Digital Devices in the classroom – are they having an impact?

In the past week I met a group of primary principals and during our conversation the discussion turned to the use of tablet devices in the classroom. Many of the principals reported they were disappointed with the impact these devices have had in their schools and they were surprised that only a small number of teachers actively use these devices regularly. This anecdote comes against the backdrop of a study from New Zealand that Digital devices make little difference for primary kids, says study.

The study compared two classes of 8-year-old children – one with digital devices and the other tech-free. It found tests of literacy comprehension at the beginning and end of term showed similar improvements. Interestingly, as children got older there was evidence of significant impact on the performance of those that had access to digital technology over those that didn’t.

The article pointed out that this study comes at a time when people are asking major questions about the role of technology in education. Despite billions of dollars being spent annually on technology it appears to be having a limited impact. For example, it is pointed out that NZ has just spent $1.25 billion on super-fast broadband and some are questioning the wisdom of such expenditure. Some here at home suggest that if we install super-fast broadband then education will improve and of course it is more complex than that and we need to be mindful of this when investing in digital technology infrastructure. We will also need to invest in teacher professional learning and support them to design meaningful learning activities.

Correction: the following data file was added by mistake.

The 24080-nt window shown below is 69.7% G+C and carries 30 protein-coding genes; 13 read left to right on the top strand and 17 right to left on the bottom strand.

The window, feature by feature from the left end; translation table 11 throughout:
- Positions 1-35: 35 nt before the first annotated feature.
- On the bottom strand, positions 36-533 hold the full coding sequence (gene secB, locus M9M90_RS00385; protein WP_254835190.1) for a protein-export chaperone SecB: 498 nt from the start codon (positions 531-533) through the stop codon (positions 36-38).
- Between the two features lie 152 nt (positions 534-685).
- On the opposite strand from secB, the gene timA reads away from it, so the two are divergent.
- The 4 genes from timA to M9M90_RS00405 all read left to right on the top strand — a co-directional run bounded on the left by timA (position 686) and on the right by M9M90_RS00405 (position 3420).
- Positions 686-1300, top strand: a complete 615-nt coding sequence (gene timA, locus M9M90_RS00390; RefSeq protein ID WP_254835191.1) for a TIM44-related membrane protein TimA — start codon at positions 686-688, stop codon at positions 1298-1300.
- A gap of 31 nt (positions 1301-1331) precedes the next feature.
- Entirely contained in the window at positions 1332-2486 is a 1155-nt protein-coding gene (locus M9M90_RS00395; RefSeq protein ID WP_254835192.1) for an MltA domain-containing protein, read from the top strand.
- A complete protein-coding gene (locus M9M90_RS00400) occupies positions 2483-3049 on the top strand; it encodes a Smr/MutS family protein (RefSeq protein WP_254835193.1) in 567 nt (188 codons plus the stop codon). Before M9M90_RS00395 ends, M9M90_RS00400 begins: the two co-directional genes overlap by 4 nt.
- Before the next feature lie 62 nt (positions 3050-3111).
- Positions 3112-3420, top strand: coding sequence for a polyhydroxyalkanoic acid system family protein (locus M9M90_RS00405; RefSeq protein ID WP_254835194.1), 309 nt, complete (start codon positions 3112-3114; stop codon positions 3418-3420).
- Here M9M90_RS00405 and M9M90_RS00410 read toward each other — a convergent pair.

The report’s author, Dr Jenny Poskitt, found that the role of teachers was key to any successful deployment of technology in schools. She wrote:

“But it does not substitute for effective teaching … Essentially it’s about teachers who understand how technology might be used, who link it into what they’re learning. The ones that were really effective were very targeted in what they used and why they used it.”

This is the key – digital technology is not a substitute for effective teaching and in fact poor teaching can be amplified by the use of technology. We need to be clear why we are using digital technology and how it can enhance young people’s learning? All too often the discussion focuses on the what question?

  • What device should I buy?
  • What Apps should I use and not on why should I integrate tablet devices into my teaching?
  • What Cloud platform should I select?

Dr Poskitt found that the teachers that were very really effective had considered why they were using the technology and were very targeted in its use. Digital technology can allow us to reimagine learning experiences for our young people but we, the teachers, need to carefully design learning experiences to exploit them. Technology alone is not enough and here is further evidence of that.

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